Hey guys, I just found out that I was allowed to write Guides. I'm not any kind of expert on much of anything except for three things: bagged and cut vegetables, karate and Dungeons & Dragons. Maybe Star Wars too, but that's one of those fields like politics where there are probably way too many experts for everybody's good. Anyway, it's hard to write a guide about karate for the Internet and probably no one cares about bagged and cut vegetables, so I decided to make this guide about Dungeons & Dragons.

I hear all the time people complaining about how hard it is to make a sweet D&D character, so that's what this guide is. It's a guide to making a really sweet D&D character.

STARTING OUT ROLLING YOUR STATS

The first thing everybody has to do when they make a character is roll the dice! Some DMs (that's short for "Dungeon Masters") might let you go by a points system or something, but I think that is pretty lame because where is the fun in that? It's like we're robots calculating numbers for spaceship trajectories or something. Beep, boop, beep my dexterity is 16! No thanks!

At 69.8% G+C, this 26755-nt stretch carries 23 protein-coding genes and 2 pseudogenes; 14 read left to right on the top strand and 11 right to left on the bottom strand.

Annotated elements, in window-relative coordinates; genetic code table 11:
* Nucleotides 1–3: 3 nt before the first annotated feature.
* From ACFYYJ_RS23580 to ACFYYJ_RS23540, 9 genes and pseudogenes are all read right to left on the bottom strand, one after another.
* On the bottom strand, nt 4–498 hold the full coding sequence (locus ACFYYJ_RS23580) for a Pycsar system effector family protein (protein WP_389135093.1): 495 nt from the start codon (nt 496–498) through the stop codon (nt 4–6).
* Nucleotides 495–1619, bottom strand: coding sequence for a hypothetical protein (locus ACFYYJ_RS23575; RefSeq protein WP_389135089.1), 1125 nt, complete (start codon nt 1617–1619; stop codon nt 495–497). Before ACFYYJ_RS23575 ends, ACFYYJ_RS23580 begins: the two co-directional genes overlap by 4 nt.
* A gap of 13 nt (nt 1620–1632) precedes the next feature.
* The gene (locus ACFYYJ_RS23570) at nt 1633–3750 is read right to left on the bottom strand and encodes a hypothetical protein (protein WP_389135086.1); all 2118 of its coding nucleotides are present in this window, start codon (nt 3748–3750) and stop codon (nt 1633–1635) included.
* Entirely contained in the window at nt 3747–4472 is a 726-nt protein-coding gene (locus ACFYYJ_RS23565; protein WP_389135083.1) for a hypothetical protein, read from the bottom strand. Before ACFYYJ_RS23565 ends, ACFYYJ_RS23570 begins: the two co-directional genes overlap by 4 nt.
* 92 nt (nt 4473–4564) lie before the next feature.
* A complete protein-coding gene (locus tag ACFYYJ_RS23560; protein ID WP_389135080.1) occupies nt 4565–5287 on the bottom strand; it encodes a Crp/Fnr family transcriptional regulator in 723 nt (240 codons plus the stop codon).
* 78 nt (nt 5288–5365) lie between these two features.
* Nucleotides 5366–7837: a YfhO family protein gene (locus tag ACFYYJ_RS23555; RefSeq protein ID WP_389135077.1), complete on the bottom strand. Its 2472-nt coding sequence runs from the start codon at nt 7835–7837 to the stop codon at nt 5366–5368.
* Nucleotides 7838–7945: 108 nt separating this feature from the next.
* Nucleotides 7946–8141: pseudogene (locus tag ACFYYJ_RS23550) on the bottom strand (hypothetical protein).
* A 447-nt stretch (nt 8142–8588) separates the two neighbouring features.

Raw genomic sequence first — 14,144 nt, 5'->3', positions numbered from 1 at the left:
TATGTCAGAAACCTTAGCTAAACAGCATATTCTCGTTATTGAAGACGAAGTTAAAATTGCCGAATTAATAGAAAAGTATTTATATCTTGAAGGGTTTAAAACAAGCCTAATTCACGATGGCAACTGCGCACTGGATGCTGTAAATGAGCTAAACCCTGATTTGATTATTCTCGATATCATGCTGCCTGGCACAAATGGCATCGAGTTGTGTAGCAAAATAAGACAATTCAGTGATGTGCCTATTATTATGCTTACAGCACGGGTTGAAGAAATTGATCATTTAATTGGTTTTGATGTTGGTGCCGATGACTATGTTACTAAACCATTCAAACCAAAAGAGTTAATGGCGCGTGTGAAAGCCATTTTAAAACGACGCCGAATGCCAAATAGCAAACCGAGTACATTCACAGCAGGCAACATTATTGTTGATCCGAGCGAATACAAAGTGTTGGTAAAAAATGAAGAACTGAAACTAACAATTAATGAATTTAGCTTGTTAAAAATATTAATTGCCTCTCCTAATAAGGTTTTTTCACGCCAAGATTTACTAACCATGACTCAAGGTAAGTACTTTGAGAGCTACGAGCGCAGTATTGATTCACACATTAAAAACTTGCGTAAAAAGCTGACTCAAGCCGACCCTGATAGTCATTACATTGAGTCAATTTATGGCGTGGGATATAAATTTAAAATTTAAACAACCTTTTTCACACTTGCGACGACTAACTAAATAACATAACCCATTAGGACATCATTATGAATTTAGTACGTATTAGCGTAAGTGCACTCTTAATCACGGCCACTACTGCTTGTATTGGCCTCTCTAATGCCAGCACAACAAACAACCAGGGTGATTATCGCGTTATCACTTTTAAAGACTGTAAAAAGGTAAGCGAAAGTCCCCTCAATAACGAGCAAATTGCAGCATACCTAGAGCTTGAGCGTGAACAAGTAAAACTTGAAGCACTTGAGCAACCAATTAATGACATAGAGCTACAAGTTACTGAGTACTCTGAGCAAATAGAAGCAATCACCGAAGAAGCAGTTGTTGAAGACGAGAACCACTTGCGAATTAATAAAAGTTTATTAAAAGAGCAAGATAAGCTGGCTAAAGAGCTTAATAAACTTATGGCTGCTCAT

So you need four six-sided dice, which I'll be calling a "d6" from here on out. If there's a number in front of that then it means how many dice we're talking about. So in this case it's 4d6.

Okay, you're ready to roll, but wait! Before you start rolling you need to think about what kind of character you're going to make. A wizard? No. A cleric? No. A thief? No. You're making a fighter or a barbarian, those other classes are for other people who will be your sidekicks. Like when Jamie used to run Dragonlance for us Keith and Marty were my sidekicks and they were a thief and a cleric. Doug was a wizard but he was dating Kathy at the time so he only was there like twice and then Keith played his character (and got it killed in a spike trap).

So we're making a warrior type of dude. That means we want our best rolls on his physical attributes. Roll 4d6 for each attribute and discard the lowest die roll. Keep the other three and write down all six scores. Then you assign the scores to the attributes as you want to do it. In this guide for the character I'm working on I rolled 18, 14, 14, 15, 18 and 16. Your numbers probably won't be that high, especially if your DM is watching. Heh.

Okay, since we're making a warrior type I went ahead and assigned the attributes as you see here:

As you can see he is very strong and very constitutional. He has a high wisdom because "a warrior should be almost as wise as he is strong". That's a little bit of Sun Tzu for you. I think he was one of the Zhentarim.

This character also has a good intelligence and his dexterity and charisma aren't too shabby either. He is a well-rounded character.

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